Cree Nation of Wemindji – Photo courtesy of Bradley Georgekish

How-to reduce your water use

Here come the waterworks — Canadians need to use less water, here’s how:

*Please note that the statistics on Quebecers’ water use do not represent water use or access on Indigenous reservations.

How much water does the average Montrealer use every day in their home? Enough to fill two bathtubs.

That’s 225 L of clean water. The province-wide average is even bigger, at 400 L per person every day, according to McGill University.

How much fresh water do private industries use per year? About 10 times household use, Statistics Canada notes.

Most of our household water use comes from addressing basic physical needs. 65 per cent comes from toilet flushing and bathing. The rest is accounted for in our drinking, preparing meals, and cleaning (including laundry).

We could trim down our water use by letting it mellow when it’s yellow, but a more impactful change could simply be redirecting our efforts to curb the wasteful practices of big industries, which make up 68 per cent of Canada’s annual fresh water use, according to McGill University.

Why is this important? After all, Canada is known for its abundant access to freshwater lakes and rivers. However, that’s not the full story.

“Canada has some 20 per cent of the world’s total fresh water resources,” according to Environment and Climate Change Canada. Of that, only seven per cent is renewable fresh water, making the supply “heavily used and often overly stressed.”

Household water use accounts for 20 per cent of the total fresh water use in Canada, and farming practices use just 12 per cent.

Still, voices in green consumption continue to refocus the lens of public discourse about climate change on personal action, despite the well-documented majority impact coming from private industry.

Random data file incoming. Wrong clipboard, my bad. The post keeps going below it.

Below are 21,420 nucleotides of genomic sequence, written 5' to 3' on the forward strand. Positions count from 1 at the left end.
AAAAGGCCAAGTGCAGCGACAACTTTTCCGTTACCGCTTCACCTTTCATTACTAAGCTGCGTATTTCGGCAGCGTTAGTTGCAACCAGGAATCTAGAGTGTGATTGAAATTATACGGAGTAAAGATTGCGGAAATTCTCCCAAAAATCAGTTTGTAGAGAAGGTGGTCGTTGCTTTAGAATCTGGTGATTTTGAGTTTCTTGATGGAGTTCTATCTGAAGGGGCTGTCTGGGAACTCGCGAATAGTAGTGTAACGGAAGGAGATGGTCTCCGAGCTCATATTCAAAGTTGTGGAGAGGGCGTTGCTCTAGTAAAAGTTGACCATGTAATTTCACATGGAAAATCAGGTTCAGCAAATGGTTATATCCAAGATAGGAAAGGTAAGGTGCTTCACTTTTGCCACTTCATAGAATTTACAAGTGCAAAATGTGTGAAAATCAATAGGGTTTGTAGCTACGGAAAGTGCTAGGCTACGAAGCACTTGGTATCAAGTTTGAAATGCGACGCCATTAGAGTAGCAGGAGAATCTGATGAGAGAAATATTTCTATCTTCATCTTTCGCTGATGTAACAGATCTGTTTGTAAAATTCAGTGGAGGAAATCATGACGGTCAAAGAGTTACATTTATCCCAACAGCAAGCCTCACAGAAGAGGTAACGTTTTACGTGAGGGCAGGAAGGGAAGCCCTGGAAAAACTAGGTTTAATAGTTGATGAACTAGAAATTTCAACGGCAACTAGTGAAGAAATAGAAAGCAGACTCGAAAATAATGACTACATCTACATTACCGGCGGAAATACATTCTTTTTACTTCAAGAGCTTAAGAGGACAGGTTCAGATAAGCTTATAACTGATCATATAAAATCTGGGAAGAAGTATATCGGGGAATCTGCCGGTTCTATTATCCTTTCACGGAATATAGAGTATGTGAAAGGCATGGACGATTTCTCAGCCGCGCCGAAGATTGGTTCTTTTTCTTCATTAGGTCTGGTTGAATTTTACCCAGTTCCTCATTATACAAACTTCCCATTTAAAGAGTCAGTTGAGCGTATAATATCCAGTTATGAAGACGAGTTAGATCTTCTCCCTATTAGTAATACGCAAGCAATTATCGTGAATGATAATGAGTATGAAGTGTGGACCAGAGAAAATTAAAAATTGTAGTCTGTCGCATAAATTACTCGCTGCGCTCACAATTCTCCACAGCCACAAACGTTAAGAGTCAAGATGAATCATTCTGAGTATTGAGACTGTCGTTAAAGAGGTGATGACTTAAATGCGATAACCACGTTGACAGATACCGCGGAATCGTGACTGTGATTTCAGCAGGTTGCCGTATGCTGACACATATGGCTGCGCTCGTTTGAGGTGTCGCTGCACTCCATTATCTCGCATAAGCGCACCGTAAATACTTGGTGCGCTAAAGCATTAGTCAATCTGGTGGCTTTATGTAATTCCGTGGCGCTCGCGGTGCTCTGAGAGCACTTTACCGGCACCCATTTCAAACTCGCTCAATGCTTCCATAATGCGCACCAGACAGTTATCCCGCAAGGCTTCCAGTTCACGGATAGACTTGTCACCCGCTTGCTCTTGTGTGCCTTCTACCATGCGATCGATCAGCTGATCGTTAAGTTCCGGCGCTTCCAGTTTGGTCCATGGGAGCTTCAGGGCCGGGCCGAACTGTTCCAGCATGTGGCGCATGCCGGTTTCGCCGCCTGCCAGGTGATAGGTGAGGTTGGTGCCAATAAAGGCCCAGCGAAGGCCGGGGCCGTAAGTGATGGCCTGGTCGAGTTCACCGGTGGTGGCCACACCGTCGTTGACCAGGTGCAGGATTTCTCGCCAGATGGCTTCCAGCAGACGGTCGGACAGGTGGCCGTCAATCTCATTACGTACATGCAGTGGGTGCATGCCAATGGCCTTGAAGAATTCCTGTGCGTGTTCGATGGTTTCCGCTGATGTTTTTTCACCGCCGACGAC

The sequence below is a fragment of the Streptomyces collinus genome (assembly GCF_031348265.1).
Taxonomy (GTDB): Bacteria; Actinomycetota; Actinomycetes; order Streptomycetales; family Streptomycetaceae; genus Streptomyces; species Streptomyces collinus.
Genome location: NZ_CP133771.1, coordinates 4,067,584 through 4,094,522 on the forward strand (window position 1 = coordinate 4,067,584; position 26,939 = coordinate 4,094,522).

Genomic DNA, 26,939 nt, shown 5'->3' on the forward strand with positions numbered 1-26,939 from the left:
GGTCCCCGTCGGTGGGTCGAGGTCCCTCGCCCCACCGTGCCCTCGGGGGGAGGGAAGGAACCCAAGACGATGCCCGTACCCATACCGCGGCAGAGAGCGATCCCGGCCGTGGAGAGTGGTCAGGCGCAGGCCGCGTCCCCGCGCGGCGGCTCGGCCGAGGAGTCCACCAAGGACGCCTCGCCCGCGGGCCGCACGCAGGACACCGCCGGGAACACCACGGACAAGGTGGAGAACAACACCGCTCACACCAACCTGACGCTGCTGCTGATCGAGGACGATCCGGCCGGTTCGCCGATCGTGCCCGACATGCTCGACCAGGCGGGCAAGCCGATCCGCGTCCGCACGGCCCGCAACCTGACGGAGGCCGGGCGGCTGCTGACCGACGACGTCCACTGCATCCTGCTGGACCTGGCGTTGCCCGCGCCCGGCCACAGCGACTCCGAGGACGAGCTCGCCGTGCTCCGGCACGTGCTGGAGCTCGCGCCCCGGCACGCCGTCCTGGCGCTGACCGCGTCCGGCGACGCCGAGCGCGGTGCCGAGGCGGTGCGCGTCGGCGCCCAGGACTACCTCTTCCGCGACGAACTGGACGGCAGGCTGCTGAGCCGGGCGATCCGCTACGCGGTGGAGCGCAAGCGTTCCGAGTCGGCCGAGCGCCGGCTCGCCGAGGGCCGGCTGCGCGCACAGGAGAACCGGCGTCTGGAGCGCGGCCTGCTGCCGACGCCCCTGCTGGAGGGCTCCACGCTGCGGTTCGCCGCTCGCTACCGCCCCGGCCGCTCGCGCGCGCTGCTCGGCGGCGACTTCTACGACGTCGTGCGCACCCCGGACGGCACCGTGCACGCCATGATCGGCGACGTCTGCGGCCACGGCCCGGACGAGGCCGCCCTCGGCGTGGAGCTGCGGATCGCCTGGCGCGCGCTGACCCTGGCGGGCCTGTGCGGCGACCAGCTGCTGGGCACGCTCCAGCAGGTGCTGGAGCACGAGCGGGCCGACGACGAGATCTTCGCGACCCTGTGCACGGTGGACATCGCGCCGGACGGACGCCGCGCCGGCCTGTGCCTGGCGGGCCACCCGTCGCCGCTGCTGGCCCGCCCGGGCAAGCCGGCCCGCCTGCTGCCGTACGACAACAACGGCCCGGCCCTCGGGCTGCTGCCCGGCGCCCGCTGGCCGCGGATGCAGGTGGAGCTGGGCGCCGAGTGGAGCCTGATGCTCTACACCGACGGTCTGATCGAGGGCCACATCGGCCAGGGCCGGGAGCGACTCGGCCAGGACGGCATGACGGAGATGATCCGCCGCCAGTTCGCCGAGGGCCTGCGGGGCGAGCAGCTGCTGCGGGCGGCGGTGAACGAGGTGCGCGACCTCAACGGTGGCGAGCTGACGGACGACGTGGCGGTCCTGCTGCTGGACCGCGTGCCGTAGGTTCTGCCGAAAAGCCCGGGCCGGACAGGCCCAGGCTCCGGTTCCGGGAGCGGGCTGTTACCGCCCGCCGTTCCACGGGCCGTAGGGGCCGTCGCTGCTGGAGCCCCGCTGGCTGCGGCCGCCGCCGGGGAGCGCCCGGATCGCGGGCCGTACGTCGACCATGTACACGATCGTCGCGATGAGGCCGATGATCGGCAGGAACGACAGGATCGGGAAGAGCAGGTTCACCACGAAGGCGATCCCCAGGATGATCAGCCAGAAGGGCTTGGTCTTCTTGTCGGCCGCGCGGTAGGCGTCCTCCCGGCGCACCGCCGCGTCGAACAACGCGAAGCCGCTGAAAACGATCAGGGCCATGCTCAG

How can the public influence the ecological footprint left by private industry? We can start by reducing our consumption of the products these companies sell.

This logic runs counter to the profit goals of private industry, and they’re putting up a fight against it.

Marketers have identified a key change in the public: people want to feel like the companies they shop at share their values. “Sustainability, trust, ethical sourcing, and social responsibility are increasingly important to how consumers select their products and services,” according to Harvard Business Review (HBR)’s analysis of The EY Future Consumer Index.

HBR puts it this way: Pre-pandemic, “Your brand should stand behind great products.” As an additional requirement post-pandemic, “Your brand should stand behind great values.” The association of a brand with values creates the phenomenon of “brand values,” which amount to the marketing strategies that companies develop to target a particular consumer profile and its associated value system.

This loophole absolves the public from facing the actual scale of the problem of over-consumption, while validating the feeling that we’re curbing our personal climate footprint. Compliance with this marketing strategy also helps to reduce our guilt without requiring companies to actually improve their production practices.

Some might call this a win-win, others a lose-lose.

Reducing water use within the production line and reducing consumption of those products altogether would ultimately have the biggest impact on water waste in Canada.

Instead, companies look to their marketing teams to come up with how-tos that focus on tweaks in the public’s household behaviour (like switching the laundry setting to cold water) and divert attention from industry and consumer waste.

In the current cultural focus on resilience catalyzed by COVID-19, HBR elaborates, “Marketing now has the opportunity to seize an ongoing central role in that dialogue.”

Corporations have identified a key role that marketing plays in the way the public talks about the health crisis, and by extension, the climate crisis. When brands dictate the narrative surrounding these discussions, solutions are limited to those that propel their “broader growth and innovation agenda.” Those solutions all require our participation in industry waste.

Comparing the respective impacts of personal versus industrial water use provides a distilled picture of the biggest threats to sustainability. It is vital to critically assess the narrative around consumption by considering who tells the story, who benefits from the story, and ultimately, how the story obscures the harder truths about our contribution to climate change.

 

Feature graphic by @the.beta.lab